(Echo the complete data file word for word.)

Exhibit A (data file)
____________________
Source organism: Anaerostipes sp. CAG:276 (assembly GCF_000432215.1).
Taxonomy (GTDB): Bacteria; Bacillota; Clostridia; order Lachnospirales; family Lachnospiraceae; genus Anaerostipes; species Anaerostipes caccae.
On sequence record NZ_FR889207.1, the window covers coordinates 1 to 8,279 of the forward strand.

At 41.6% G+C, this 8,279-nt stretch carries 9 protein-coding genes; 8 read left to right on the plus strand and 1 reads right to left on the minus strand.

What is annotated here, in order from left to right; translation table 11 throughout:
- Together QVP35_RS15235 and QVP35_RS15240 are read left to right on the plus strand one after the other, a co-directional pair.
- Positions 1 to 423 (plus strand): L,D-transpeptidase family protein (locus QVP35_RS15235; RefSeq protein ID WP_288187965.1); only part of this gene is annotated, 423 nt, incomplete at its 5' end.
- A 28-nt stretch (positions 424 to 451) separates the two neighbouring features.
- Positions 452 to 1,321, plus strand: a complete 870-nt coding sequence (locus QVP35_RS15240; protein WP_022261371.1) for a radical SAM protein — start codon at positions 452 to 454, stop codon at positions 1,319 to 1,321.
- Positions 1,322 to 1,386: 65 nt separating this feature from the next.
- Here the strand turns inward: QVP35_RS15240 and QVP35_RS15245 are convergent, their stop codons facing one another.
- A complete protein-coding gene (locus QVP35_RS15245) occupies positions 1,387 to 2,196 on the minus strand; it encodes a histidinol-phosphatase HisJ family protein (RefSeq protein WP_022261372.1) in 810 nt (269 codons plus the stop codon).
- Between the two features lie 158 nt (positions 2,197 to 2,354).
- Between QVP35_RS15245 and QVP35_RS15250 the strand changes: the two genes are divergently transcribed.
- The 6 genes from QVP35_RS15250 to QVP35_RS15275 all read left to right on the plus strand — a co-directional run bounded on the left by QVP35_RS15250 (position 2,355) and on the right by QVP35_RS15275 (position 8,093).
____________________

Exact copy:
Source organism: Anaerostipes sp. CAG:276 (assembly GCF_000432215.1).
Taxonomy (GTDB): Bacteria; Bacillota; Clostridia; order Lachnospirales; family Lachnospiraceae; genus Anaerostipes; species Anaerostipes caccae.
On sequence record NZ_FR889207.1, the window covers coordinates 1 to 8,279 of the forward strand.

At 41.6% G+C, this 8,279-nt stretch carries 9 protein-coding genes; 8 read left to right on the plus strand and 1 reads right to left on the minus strand.

What is annotated here, in order from left to right; translation table 11 throughout:
- Together QVP35_RS15235 and QVP35_RS15240 are read left to right on the plus strand one after the other, a co-directional pair.
- Positions 1 to 423 (plus strand): L,D-transpeptidase family protein (locus QVP35_RS15235; RefSeq protein ID WP_288187965.1); only part of this gene is annotated, 423 nt, incomplete at its 5' end.
- A 28-nt stretch (positions 424 to 451) separates the two neighbouring features.
- Positions 452 to 1,321, plus strand: a complete 870-nt coding sequence (locus QVP35_RS15240; protein WP_022261371.1) for a radical SAM protein — start codon at positions 452 to 454, stop codon at positions 1,319 to 1,321.
- Positions 1,322 to 1,386: 65 nt separating this feature from the next.
- Here the strand turns inward: QVP35_RS15240 and QVP35_RS15245 are convergent, their stop codons facing one another.
- A complete protein-coding gene (locus QVP35_RS15245) occupies positions 1,387 to 2,196 on the minus strand; it encodes a histidinol-phosphatase HisJ family protein (RefSeq protein WP_022261372.1) in 810 nt (269 codons plus the stop codon).
- Between the two features lie 158 nt (positions 2,197 to 2,354).
- Between QVP35_RS15245 and QVP35_RS15250 the strand changes: the two genes are divergently transcribed.
- The 6 genes from QVP35_RS15250 to QVP35_RS15275 all read left to right on the plus strand — a co-directional run bounded on the left by QVP35_RS15250 (position 2,355) and on the right by QVP35_RS15275 (position 8,093).